Individual Differences in Sympathy and Empathy Responses to Media and Drama Advertisements

This research examines differences in individuals’ sympathy/empathy responses to media artifacts, such as books and movies, in relation to sympathy/empathy responses to drama commercials. We begin with clarification of the sympathy/empathy constructs and their application to media and advertising contexts. A convoluted history has led to a semantic muddle in which the terms “sympathy” and “empathy” have become so intertwined that no two researchers necessarily define them in the same way (Langfeld 1920 [1967]). Unstable usage is traceable to a varied research heritage from fields as disparate as psychology, aesthetics, theology, literary criticism, and moral philosophy or ethics (Morrison 1988). The consequence is a lack of threaded discourse not only among fields, but also within consumer behavior research.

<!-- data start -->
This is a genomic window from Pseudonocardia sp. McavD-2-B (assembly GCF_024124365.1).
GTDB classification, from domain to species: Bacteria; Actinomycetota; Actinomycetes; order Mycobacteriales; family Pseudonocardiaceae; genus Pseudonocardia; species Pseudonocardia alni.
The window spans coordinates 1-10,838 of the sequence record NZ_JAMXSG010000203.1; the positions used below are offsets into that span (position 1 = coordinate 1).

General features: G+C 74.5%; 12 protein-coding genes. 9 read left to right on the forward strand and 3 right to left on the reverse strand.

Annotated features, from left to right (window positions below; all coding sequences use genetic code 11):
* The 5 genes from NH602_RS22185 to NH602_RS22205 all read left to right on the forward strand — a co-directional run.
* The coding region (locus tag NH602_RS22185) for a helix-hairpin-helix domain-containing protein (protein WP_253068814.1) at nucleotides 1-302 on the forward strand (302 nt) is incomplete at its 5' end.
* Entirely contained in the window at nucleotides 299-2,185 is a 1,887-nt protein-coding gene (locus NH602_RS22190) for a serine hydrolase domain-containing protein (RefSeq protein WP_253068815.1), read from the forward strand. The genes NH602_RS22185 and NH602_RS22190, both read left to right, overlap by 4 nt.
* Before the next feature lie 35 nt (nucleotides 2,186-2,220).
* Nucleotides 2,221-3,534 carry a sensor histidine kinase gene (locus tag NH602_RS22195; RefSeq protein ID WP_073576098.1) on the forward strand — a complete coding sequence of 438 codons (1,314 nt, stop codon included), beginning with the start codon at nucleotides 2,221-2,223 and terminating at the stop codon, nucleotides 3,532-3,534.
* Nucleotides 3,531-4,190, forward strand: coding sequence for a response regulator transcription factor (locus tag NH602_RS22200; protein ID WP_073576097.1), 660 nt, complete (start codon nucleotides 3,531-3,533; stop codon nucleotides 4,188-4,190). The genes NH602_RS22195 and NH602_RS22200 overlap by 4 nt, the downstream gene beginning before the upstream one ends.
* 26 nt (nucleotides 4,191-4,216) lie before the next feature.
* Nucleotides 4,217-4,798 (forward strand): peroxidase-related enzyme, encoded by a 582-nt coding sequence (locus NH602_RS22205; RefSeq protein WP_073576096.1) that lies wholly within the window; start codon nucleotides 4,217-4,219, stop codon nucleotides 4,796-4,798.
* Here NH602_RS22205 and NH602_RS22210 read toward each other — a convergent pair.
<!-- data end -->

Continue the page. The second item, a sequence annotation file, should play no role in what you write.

Citation:

Jennifer Edson Escalas and Barbara B. Stern (2006) ,"Individual Differences in Sympathy and Empathy Responses to Media and Drama Advertisements", in LA - Latin American Advances in Consumer Research Volume 1, eds. Silvia Gonzalez and David Luna, Duluth, MN : Association for Consumer Research, Pages: 26-28.

Authors

Jennifer Edson Escalas, Vanderbilt University, USA
Barbara B. Stern, Rutgers University, USA



Volume

LA - Latin American Advances in Consumer Research Volume 1 | 2006



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